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There remains yet another way to discover him by his inclinations towards your intimates and familiars. For there is nothing more agreeable to a true and cordial acquaintance than to love and to be beloved with many; and therefore he always sedulously endeavors to gain his friend the affections and esteem of other men. For being of opinion that all things ought to be in common amongst friends, he thinks nothing ought to be more so than they themselves. But the faithless, the adulterate friend of base alloy, who is conscious to himself of the disservice he does true friendship by that false coin of it which he puts upon us, is naturally full of emulation and envy, even towards those of his own profession, endeavoring to outdo them in their common talent of babbling and buffoonry, whilst he reveres and cringes to his betters, whom he dares no more vie with than a footman with a Lydian chariot, or lead (to use Simonides's expression) with refined gold. Therefore this light and empty counterfeit, finding he wants weight when put into the balance against a solid and substantial friend, endeavors to remove him as far as he can, like him who, having painted a cock extremely ill, commanded his servant to take the original out of sight; and if he cannot compass his design, then he proceeds to compliment and ceremony, pretending outwardly to admire him as a [p. 137] person far beyond himself, whilst by secret calumnies he blackens and undermines him. And if these chance to have galled and fretted him only and have not thoroughly done their work, then he betakes himself to the advice of Medius, that arch parasite and enemy to the Macedonian nobility, and chief of all that numerous train which Alexander entertained in his court. This man taught his disciples to slander boldly and push home their calumnies; for, though the wound might probably be cured and skinned over again, yet the teeth of slander would be sure to leave a scar behind them. By these scars, or (to speak more properly) gangrenes and cancers of false accusations, fell the brave Callisthenes, Parmenio, and Philotas; whilst Alexander himself became an easy prey to an Agnon, Bagoas, Agesias, and Demetrius, who tricked him up like a barbarian statue, and paid the mortal the adoration due to a God. So great a charm is flattery, and, as it seems, the greatest with those we think the greatest men; for the exalted thoughts they entertain of themselves, and the desire of a universal concurrence in the same opinion from others, both add courage to the flatterer and credit to his impostures. Hills and mountains indeed are not easily taken by stratagem or ambuscade; but a weak mind, swollen big and lofty by fortune, birth, or the like, lies naked to the assaults of every mean and petty aggressor.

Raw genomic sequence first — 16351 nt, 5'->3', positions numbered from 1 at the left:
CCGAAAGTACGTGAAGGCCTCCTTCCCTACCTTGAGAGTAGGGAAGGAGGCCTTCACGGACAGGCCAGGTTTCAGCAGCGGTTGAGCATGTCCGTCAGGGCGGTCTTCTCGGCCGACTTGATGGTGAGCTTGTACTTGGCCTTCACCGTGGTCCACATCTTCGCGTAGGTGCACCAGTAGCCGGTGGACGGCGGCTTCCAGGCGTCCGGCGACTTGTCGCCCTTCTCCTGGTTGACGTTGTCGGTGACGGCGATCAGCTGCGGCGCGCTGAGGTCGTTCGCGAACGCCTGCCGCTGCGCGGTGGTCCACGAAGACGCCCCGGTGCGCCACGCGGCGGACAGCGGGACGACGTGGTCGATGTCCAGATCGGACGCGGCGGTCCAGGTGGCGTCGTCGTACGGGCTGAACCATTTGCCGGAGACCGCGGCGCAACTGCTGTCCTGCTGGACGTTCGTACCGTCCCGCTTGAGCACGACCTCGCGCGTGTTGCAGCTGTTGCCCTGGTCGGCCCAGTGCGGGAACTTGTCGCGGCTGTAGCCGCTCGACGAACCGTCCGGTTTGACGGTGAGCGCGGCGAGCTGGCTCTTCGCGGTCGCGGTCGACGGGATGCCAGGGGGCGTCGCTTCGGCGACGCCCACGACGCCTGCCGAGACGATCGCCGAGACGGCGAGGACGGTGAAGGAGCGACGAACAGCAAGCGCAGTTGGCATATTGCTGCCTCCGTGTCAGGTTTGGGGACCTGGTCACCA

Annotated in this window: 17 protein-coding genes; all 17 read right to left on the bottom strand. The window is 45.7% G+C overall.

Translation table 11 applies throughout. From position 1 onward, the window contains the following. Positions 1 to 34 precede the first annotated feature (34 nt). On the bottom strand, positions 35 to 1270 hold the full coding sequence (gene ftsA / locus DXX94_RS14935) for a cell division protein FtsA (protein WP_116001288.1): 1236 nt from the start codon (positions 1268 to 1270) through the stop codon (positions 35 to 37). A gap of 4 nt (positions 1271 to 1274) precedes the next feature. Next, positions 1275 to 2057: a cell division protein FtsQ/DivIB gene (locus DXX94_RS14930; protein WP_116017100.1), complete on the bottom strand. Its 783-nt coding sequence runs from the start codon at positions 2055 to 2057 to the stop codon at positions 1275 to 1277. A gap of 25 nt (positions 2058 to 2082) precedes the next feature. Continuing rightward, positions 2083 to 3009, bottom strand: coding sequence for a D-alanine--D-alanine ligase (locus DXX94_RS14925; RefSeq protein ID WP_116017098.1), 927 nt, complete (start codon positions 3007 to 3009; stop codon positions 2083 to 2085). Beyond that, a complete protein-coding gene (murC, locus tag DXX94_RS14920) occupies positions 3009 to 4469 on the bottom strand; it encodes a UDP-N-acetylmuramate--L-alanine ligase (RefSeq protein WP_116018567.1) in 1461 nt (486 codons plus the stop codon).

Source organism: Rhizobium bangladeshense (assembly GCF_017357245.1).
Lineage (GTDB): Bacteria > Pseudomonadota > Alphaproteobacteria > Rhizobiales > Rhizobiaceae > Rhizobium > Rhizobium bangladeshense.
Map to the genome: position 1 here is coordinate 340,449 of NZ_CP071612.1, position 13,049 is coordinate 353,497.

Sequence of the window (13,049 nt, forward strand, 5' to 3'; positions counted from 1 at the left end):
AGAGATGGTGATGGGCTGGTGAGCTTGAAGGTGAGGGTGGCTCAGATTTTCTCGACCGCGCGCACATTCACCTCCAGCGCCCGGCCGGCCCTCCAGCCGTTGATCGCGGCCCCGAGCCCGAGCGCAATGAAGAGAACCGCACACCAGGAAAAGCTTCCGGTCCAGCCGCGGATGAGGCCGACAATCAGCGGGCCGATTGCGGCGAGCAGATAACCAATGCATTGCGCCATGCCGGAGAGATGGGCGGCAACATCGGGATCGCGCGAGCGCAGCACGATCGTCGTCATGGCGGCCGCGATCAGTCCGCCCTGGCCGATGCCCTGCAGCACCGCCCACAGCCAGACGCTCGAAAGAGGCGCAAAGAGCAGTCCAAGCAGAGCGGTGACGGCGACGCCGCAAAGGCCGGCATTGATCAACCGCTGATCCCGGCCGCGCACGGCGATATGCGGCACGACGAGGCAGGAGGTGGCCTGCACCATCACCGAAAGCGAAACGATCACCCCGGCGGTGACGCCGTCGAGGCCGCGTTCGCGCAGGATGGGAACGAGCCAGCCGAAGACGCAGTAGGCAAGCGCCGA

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load focus English (Frank Cole Babbitt, 1927)
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